We consider the evidence in the light most favorable to the verdict with a view to whether it was sufficient to satisfy a rational trier of fact beyond a reasonable doubt. See, e.g., United States v. Tejeda, 974 F.2d 210, 212 (1st Cir.1992). The evidence revealed that Murley and Clark began their collaboration during 1987, with Murley later emerging as a lieutenant in Clark's cocaine distribution network. Murley and other conspirators (including Bello-Perez and Beltran) stepped into (or resumed) leadership roles in the considerably smaller distribution network which persisted notwithstanding Clark's arrest. Due in considerable measure to the criminal initiative and diligence of Bello-Perez, the essential structure and function of the illicit enterprise previously led by Clark proceeded apace under new management, dominated by a familiar "core" of conspirators who survived Clark's arrest. See Kelley, 849 F.2d at 1003 (upholding "single conspiracy" finding "even where the cast of characters changed over the course of the enterprise"). Although their roles in the criminal enterprise may have changed, their modus operandi remained essentially unchanged. See Boylan, 898 F.2d at 242. Bello-Perez continued to supply Clark's former lieutenant, Murley, with substantial quantities of cocaine on a regular basis, for distribution among some of the smaller dealers in northeastern Massachusetts and coastal New Hampshire previously supplied by Clark.
More to the present point, the temporal bounds of the conspiracy alleged in the indictment fairly encompassed the pre-Clark arrest period as well as the post-arrest period. Although Clark was not a named conspirator,3 the indictment alleged that the conspiracy began at an "unknown" date, "at the latest by August, 1988"--a time when Clark clearly remained in charge of the distribution network supplied by Bello-Perez, and Murley was serving as Clark's lieutenant.4 Finally, contrary to Bello-Perez' contention, the fact that the majority of overt acts detailed in the indictment took place after Clark's arrest is not determinative. The government is not required to plead or prove any overt act in furtherance of a section 846 conspiracy. United States v. Arboleda, 929 F.2d 858 (1st Cir.1991); United States v. Williams, 809 F.2d 75, 80 (1st Cir.1986), cert. denied, 481 U.S. 1030, 107 S.Ct. 1959, 95 L.Ed.2d 531 (1987). Although overt acts are "gratuitously set forth in the indictment," Aponte-Suarez, 905 F.2d at 488, the government is not limited at trial to proof of the alleged overt acts; nor is the indictment rendered insufficient for failure to plead other overt acts.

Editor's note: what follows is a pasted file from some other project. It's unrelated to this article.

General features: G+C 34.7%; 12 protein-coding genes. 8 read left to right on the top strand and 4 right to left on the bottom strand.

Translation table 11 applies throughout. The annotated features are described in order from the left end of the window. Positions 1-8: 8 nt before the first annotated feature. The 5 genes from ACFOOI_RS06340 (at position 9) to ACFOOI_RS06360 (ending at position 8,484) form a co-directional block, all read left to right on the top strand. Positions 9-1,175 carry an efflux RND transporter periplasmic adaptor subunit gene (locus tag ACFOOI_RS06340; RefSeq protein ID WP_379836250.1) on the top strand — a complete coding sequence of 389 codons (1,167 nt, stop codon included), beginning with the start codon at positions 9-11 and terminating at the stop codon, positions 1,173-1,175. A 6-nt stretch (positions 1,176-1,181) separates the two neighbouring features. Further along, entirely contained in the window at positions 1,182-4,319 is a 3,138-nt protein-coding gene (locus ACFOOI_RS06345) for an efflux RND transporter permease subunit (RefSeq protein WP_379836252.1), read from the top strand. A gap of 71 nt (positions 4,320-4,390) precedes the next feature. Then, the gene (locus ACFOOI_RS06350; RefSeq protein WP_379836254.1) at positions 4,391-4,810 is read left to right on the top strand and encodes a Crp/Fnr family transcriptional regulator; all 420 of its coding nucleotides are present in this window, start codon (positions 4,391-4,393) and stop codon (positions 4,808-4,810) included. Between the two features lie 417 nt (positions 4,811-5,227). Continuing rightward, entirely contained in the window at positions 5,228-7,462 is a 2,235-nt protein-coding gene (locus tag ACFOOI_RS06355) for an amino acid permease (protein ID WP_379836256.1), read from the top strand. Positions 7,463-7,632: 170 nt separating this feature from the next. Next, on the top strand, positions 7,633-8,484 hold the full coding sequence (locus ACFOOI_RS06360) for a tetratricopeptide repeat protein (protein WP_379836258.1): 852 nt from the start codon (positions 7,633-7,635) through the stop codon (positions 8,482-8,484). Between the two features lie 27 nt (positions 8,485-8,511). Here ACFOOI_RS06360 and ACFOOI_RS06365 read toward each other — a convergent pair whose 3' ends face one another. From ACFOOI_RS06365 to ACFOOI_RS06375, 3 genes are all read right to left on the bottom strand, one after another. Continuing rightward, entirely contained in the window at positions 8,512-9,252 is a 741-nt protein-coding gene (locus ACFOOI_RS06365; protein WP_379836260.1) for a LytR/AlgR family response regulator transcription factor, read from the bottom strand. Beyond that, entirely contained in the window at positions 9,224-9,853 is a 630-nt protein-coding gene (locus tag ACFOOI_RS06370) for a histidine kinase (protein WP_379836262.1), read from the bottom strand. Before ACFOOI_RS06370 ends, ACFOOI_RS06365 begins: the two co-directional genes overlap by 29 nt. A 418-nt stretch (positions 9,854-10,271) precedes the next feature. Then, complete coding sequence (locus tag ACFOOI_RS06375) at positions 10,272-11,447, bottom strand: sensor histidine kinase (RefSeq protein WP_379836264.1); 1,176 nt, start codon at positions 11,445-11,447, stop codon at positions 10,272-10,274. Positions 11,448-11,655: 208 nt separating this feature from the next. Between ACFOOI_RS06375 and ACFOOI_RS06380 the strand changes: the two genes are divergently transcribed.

B. Motion to Dismiss
Bello-Perez moved to dismiss the indictment on the additional ground that he was unfairly surprised by delayed disclosure of Clark's role in the conspiracy (and Clark's impending testimony).5 The district court properly rejected the claim. First, disclosure was not impermissibly delayed. Immediately prior to jury empanelment, the government disclosed that Clark was a potential prosecution witness, and made available Clark's prior statements. Contrary to Bello-Perez' implicit assumption, there is no constitutional or statutory requirement that the identity of prosecution witnesses be disclosed before trial, see United States v. Reis, 788 F.2d 54, 58 (1st Cir.1986); United States v. Barrett, 766 F.2d 609, 617 (1st Cir.), cert. denied, 474 U.S. 923, 106 S.Ct. 258, 88 L.Ed.2d 264 (1985); nor, under the Jencks Act, was the government required to produce the prior statements of its prospective witnesses until after their direct examination. 18 U.S.C. § 3500(a); United States v. Arboleda, 929 F.2d 858, 862-63 (1st Cir.1991); United States v. Grandmont, 680 F.2d 867, 874 (1st Cir.1982).